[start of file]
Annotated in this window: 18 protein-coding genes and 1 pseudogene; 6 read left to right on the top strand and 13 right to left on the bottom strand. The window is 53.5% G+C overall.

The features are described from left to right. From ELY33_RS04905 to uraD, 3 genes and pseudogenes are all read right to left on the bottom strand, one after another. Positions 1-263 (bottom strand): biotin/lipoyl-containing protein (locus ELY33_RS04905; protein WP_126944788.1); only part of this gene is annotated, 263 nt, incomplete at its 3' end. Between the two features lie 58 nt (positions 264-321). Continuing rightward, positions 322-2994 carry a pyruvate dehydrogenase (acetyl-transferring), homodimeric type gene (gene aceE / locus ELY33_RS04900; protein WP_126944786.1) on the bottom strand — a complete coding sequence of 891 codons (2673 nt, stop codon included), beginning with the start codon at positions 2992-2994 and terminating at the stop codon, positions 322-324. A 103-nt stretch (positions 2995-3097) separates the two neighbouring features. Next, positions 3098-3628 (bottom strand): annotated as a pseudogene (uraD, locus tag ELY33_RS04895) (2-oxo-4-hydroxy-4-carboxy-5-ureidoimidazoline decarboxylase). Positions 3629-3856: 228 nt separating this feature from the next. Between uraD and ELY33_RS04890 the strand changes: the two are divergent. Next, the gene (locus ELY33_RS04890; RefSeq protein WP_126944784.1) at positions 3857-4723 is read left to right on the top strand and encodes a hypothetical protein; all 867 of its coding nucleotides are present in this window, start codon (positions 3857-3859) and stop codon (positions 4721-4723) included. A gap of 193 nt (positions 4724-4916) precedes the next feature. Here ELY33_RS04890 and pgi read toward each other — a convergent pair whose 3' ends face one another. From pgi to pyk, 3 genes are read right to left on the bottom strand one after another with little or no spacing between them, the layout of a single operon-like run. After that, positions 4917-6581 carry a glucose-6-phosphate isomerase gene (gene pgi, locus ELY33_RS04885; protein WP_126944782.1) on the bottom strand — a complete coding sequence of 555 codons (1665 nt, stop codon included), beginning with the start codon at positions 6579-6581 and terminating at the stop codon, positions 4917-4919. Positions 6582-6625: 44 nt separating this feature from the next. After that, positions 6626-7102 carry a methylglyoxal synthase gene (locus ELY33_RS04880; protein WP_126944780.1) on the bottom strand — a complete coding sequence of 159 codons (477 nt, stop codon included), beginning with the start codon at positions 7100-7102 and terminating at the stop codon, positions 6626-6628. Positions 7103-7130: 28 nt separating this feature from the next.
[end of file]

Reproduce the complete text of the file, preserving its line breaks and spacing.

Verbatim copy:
Annotated in this window: 18 protein-coding genes and 1 pseudogene; 6 read left to right on the top strand and 13 right to left on the bottom strand. The window is 53.5% G+C overall.

The features are described from left to right. From ELY33_RS04905 to uraD, 3 genes and pseudogenes are all read right to left on the bottom strand, one after another. Positions 1-263 (bottom strand): biotin/lipoyl-containing protein (locus ELY33_RS04905; protein WP_126944788.1); only part of this gene is annotated, 263 nt, incomplete at its 3' end. Between the two features lie 58 nt (positions 264-321). Continuing rightward, positions 322-2994 carry a pyruvate dehydrogenase (acetyl-transferring), homodimeric type gene (gene aceE / locus ELY33_RS04900; protein WP_126944786.1) on the bottom strand — a complete coding sequence of 891 codons (2673 nt, stop codon included), beginning with the start codon at positions 2992-2994 and terminating at the stop codon, positions 322-324. A 103-nt stretch (positions 2995-3097) separates the two neighbouring features. Next, positions 3098-3628 (bottom strand): annotated as a pseudogene (uraD, locus tag ELY33_RS04895) (2-oxo-4-hydroxy-4-carboxy-5-ureidoimidazoline decarboxylase). Positions 3629-3856: 228 nt separating this feature from the next. Between uraD and ELY33_RS04890 the strand changes: the two are divergent. Next, the gene (locus ELY33_RS04890; RefSeq protein WP_126944784.1) at positions 3857-4723 is read left to right on the top strand and encodes a hypothetical protein; all 867 of its coding nucleotides are present in this window, start codon (positions 3857-3859) and stop codon (positions 4721-4723) included. A gap of 193 nt (positions 4724-4916) precedes the next feature. Here ELY33_RS04890 and pgi read toward each other — a convergent pair whose 3' ends face one another. From pgi to pyk, 3 genes are read right to left on the bottom strand one after another with little or no spacing between them, the layout of a single operon-like run. After that, positions 4917-6581 carry a glucose-6-phosphate isomerase gene (gene pgi, locus ELY33_RS04885; protein WP_126944782.1) on the bottom strand — a complete coding sequence of 555 codons (1665 nt, stop codon included), beginning with the start codon at positions 6579-6581 and terminating at the stop codon, positions 4917-4919. Positions 6582-6625: 44 nt separating this feature from the next. After that, positions 6626-7102 carry a methylglyoxal synthase gene (locus ELY33_RS04880; protein WP_126944780.1) on the bottom strand — a complete coding sequence of 159 codons (477 nt, stop codon included), beginning with the start codon at positions 7100-7102 and terminating at the stop codon, positions 6626-6628. Positions 7103-7130: 28 nt separating this feature from the next.